Aesthetics of Failure: Artefacts and Compositional Process
If we assume that sound design is to control variables to achieve the outcome, we can perhaps flip this model over and look at the ‘negative’ space to construct our piece. This negative dialectic stance is about freeing the process from traits previously attributed to it. A process of rough realisation that the parts are sublated into something greater. A process of haphazard, arbitrary, and chaotic undertaking, but with its own methods, aims, and care.
The tone colour and and the unique quality being produced by such a process can perhaps be illustrated by what most people are familiar with in the clicks of the broken hard drive, pops of the unreadable data, buzzes of the loose wiring, white noise, punctuated by (a)rrythmic repeating tumbling patterns.
These artifacts expose the technology, cold mechanical robot-like and give voice to the hidden element that we try to anthropomorphise and is now revealed in its omnipotence/impotence. Deus or ghost ex machina. If timbre is thought of as the quality of a sound and its colour, then by thinking about the harmonics and frequencies produced we can reflect on the fundamental character of that technology.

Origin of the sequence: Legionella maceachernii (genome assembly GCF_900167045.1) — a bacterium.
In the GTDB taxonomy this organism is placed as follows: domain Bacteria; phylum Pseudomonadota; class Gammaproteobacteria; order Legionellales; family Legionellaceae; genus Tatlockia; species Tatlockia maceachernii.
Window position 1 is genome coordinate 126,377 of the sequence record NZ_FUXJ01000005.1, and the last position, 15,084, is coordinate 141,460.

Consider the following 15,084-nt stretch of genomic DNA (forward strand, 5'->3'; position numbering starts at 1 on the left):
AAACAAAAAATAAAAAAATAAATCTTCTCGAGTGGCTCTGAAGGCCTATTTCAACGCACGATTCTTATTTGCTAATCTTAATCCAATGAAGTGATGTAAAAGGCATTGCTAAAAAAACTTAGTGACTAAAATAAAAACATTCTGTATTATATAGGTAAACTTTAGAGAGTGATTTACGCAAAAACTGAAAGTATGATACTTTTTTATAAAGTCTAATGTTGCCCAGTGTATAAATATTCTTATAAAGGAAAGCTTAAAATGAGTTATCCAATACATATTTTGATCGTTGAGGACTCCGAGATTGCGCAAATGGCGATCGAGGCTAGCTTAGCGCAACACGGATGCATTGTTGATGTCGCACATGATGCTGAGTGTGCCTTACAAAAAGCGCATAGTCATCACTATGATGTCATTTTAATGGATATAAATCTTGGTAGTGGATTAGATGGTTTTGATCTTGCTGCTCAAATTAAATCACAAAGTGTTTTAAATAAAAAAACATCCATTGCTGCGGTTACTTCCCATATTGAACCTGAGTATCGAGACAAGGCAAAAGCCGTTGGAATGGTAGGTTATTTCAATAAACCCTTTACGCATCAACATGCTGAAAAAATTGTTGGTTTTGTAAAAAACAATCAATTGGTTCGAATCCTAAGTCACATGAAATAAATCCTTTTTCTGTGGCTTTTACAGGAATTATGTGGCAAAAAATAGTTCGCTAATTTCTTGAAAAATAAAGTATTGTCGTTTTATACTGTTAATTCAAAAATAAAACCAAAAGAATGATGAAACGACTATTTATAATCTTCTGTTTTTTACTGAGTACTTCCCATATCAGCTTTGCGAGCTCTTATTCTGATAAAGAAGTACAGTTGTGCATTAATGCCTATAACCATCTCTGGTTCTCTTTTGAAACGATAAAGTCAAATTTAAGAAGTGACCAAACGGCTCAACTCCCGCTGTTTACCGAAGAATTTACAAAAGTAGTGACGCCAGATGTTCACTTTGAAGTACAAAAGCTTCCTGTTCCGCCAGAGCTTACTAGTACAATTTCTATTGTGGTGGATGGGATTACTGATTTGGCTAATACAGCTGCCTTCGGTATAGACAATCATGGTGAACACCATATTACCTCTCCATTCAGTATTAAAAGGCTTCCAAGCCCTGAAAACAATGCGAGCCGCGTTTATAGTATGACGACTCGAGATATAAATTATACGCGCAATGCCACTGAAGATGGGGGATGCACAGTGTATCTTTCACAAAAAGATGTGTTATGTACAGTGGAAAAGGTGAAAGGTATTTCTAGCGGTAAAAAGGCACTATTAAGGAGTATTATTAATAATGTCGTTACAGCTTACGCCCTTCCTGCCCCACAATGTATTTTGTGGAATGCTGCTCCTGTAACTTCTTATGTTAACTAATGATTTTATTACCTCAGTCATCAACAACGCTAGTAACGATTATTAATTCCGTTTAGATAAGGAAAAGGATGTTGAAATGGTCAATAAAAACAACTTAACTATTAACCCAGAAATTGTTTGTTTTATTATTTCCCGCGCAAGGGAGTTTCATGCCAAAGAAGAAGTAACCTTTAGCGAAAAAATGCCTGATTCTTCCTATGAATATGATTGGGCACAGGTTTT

Thinking about failure as a process brings us into another question: it is generally believed that we must be in control of all aspects of the creative process. This is true to an extent, but as agents of chaos we can embrace new formed patterns from these ‘errors’ and mistakes. Ultimately, this process will engender a structure that will take us away from rigidity and into a new way of seeing/hearing. The unexpected result of a malfunction provides us with a way of thinking, a new path for exploration. We can escape our own rigid set-in-stone techniques and open up a new avenue for exploration.
This approach gives the impression of a deconstructionist project where a new form emerges from distortion and dislocation of elements characterised by unpredictability and controlled chaos, from the fragmenting of constructs and the apparent dissociating from harmony, continuity, or symmetry.